Dallas ISD’s ‘Operation Comeback’ urging 11,000 students to return to school

The largest school district in North Texas trying to get kids back in school after many were lost during the pandemic.

Dallas ISD says there are around 11,000 high school and middle school students who have not bothered to show up or log on for class this school year.

The district is trying to get them to return to class, starting with the high school students. It’s an initiative it’s calling Operation Comeback.  

The return of in-person graduation ceremonies is still up in the air for Dallas ISD students. But many are in danger of not graduating at all.

Dallas ISD says about 9,000 high school students barely attend class or have stopped altogether.

District-wide, average daily attendance has dropped from around 94.5% down to 91%.

Assistant Superintendent of School Leadership Vince Reyes says Operation Comeback is the new push to get them back in classes and back on track.

"The list that we’re generating from our internal systems are the kids that since the first grading period back in October have not engaged," he said.

That means teachers haven’t seen them in person or online.

Reyes says it’s a district-wide issue stemming from a lack of interest from some students and the need for others to help support their families by going to work instead.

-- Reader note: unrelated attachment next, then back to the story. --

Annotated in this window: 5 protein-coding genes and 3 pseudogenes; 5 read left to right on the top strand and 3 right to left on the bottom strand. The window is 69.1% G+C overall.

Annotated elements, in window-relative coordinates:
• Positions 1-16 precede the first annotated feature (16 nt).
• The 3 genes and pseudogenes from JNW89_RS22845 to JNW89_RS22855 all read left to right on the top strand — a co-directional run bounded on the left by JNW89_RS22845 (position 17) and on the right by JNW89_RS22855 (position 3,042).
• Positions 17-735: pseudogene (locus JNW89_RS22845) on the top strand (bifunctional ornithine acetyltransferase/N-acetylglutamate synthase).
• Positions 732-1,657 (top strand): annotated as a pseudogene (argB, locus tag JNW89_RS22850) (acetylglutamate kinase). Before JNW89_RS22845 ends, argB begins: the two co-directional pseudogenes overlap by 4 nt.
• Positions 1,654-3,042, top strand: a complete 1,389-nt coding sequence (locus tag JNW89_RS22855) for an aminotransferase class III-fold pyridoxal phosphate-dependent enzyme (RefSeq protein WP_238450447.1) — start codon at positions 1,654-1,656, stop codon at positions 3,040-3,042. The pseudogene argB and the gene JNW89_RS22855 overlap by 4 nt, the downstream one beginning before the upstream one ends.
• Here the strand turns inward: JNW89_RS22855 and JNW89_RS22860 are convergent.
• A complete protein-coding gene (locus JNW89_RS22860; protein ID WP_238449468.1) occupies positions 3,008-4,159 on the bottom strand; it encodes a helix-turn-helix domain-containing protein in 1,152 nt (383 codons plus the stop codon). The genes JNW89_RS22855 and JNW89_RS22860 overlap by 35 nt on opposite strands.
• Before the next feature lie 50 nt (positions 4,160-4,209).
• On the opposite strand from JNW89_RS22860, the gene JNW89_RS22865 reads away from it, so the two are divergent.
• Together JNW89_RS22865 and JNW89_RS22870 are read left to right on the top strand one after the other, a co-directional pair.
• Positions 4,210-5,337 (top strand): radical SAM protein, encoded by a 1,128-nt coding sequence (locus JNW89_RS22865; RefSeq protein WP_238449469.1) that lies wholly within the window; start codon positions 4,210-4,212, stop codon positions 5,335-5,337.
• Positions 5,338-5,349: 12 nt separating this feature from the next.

"There’s still hope. It might be February, and we haven’t seen you since October? But it’s an open door," he said. "Come on in. We’ll get you caught up."

Reyes says that outreach had largely fallen on teachers —until now.

Last week, the district mailed out 9,200 postcards saying "We would like to see you back!" But the response has been underwhelming.

Teams of district staff will spend the next week reaching out to parents via phone and text. And starting Saturday, they’ll start making house calls.

"Contactless home visits. Socially distanced. We will knock on the door," Reyes said. "We will not go inside anyone’s house and we’ll just share the information and invite them back to school."

The district has a range of options for students to make up for missed time.

"It’s a historic graduating class to say I made it through the year, a full year of a pandemic school year," Reyes said. "It’s history in the making and we just want the kids back in class."

While this week’s focus is on high school students, the district has already identified at least 2,000 middle school students in the same situation. They will start reaching out with phone calls next week.